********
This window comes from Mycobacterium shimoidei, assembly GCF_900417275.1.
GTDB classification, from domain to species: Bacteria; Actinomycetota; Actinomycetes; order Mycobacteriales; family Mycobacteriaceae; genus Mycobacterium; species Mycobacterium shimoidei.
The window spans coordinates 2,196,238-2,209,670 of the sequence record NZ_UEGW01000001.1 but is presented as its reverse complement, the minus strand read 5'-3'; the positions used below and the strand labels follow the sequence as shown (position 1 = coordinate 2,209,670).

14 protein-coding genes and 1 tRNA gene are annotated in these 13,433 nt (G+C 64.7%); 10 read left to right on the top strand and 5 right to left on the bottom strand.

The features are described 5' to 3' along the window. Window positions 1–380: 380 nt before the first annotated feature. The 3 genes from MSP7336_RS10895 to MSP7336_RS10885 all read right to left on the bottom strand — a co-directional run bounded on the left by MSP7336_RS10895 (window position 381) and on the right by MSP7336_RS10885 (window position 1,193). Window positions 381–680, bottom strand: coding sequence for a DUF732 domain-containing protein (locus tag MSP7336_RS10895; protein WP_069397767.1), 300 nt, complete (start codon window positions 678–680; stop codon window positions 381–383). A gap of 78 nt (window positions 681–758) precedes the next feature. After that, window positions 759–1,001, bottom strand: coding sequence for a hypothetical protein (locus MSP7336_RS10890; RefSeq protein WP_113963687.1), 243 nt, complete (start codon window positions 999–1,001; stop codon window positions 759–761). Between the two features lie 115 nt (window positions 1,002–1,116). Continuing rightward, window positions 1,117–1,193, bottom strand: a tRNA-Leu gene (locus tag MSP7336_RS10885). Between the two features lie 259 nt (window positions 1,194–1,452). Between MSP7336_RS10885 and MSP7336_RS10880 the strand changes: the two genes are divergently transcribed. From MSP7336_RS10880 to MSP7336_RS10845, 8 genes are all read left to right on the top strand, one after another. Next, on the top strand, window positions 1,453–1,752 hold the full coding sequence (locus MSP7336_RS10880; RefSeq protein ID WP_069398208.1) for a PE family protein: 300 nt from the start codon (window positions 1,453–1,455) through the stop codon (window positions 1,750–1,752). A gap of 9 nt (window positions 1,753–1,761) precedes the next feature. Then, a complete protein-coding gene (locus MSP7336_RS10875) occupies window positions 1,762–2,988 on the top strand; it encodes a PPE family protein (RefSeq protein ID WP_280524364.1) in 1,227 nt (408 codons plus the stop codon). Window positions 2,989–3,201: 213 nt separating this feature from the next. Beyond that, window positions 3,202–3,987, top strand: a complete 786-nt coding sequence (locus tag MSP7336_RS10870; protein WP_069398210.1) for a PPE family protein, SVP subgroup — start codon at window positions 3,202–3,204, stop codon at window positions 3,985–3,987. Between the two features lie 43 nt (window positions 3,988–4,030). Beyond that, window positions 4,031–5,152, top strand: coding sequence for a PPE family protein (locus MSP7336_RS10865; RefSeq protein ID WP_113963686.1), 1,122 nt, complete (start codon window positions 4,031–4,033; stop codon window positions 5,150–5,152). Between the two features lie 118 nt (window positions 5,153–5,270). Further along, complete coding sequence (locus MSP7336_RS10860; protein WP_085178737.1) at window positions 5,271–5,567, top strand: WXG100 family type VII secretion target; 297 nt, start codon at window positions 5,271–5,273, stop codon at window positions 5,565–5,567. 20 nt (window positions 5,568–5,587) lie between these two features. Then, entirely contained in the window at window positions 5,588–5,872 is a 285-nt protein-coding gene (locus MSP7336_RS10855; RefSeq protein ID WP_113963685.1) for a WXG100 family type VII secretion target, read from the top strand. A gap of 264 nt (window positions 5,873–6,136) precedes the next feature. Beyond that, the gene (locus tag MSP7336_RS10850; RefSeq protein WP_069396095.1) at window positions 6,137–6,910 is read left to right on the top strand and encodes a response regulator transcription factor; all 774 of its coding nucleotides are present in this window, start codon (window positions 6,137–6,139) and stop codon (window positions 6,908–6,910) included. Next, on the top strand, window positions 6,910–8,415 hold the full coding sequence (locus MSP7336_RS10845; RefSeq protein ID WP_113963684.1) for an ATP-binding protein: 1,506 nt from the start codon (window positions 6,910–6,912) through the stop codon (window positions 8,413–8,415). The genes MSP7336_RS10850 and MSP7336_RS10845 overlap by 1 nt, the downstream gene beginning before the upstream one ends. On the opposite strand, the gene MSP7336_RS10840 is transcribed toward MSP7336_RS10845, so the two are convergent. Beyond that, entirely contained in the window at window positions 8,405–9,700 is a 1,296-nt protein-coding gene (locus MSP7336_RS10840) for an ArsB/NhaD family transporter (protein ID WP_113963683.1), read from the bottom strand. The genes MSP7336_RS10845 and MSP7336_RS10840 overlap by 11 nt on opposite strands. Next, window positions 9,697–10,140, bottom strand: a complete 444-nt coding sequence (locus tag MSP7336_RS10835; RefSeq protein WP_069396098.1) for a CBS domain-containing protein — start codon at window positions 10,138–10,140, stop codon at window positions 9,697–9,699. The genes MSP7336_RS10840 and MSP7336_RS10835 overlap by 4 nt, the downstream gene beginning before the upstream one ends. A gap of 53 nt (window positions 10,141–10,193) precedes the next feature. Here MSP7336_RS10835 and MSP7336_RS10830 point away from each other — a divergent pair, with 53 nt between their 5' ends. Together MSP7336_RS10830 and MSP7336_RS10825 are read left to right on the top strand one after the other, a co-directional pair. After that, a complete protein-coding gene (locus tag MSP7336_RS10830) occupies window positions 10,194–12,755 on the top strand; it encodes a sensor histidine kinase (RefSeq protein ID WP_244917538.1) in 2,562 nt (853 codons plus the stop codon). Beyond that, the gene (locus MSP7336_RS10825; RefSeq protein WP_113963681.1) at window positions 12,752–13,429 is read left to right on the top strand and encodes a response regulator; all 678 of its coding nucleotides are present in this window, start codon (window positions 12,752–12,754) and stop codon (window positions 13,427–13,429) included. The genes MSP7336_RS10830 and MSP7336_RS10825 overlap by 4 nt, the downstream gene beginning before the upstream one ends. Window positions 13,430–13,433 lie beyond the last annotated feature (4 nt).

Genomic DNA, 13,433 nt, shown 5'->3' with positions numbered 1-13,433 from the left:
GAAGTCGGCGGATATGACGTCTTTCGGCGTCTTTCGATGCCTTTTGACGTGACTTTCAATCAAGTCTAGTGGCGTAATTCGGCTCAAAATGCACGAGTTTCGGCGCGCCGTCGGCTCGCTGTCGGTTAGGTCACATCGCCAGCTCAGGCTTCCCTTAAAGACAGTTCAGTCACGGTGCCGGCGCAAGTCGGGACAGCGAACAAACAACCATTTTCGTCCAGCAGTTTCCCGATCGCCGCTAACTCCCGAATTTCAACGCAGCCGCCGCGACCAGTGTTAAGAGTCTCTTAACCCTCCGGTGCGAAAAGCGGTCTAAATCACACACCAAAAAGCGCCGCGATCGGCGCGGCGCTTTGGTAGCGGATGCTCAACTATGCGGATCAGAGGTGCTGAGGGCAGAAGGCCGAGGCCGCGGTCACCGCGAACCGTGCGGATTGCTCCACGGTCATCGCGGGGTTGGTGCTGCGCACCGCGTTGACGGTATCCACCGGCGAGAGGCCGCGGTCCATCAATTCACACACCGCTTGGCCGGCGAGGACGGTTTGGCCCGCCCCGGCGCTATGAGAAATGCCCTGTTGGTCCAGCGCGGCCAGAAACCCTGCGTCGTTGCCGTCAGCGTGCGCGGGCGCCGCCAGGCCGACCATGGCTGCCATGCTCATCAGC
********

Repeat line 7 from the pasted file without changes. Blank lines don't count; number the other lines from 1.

GAAGTCGGCGGATATGACGTCTTTCGGCGTCTTTCGATGCCTTTTGACGTGACTTTCAATCAAGTCTAGTGGCGTAATTCGGCTCAAAATGCACGAGTTTCGGCGCGCCGTCGGCTCGCTGTCGGTTAGGTCACATCGCCAGCTCAGGCTTCCCTTAAAGACAGTTCAGTCACGGTGCCGGCGCAAGTCGGGACAGCGAACAAACAACCATTTTCGTCCAGCAGTTTCCCGATCGCCGCTAACTCCCGAATTTCAACGCAGCCGCCGCGACCAGTGTTAAGAGTCTCTTAACCCTCCGGTGCGAAAAGCGGTCTAAATCACACACCAAAAAGCGCCGCGATCGGCGCGGCGCTTTGGTAGCGGATGCTCAACTATGCGGATCAGAGGTGCTGAGGGCAGAAGGCCGAGGCCGCGGTCACCGCGAACCGTGCGGATTGCTCCACGGTCATCGCGGGGTTGGTGCTGCGCACCGCGTTGACGGTATCCACCGGCGAGAGGCCGCGGTCCATCAATTCACACACCGCTTGGCCGGCGAGGACGGTTTGGCCCGCCCCGGCGCTATGAGAAATGCCCTGTTGGTCCAGCGCGGCCAGAAACCCTGCGTCGTTGCCGTCAGCGTGCGCGGGCGCCGCCAGGCCGACCATGGCTGCCATGCTCATCAGC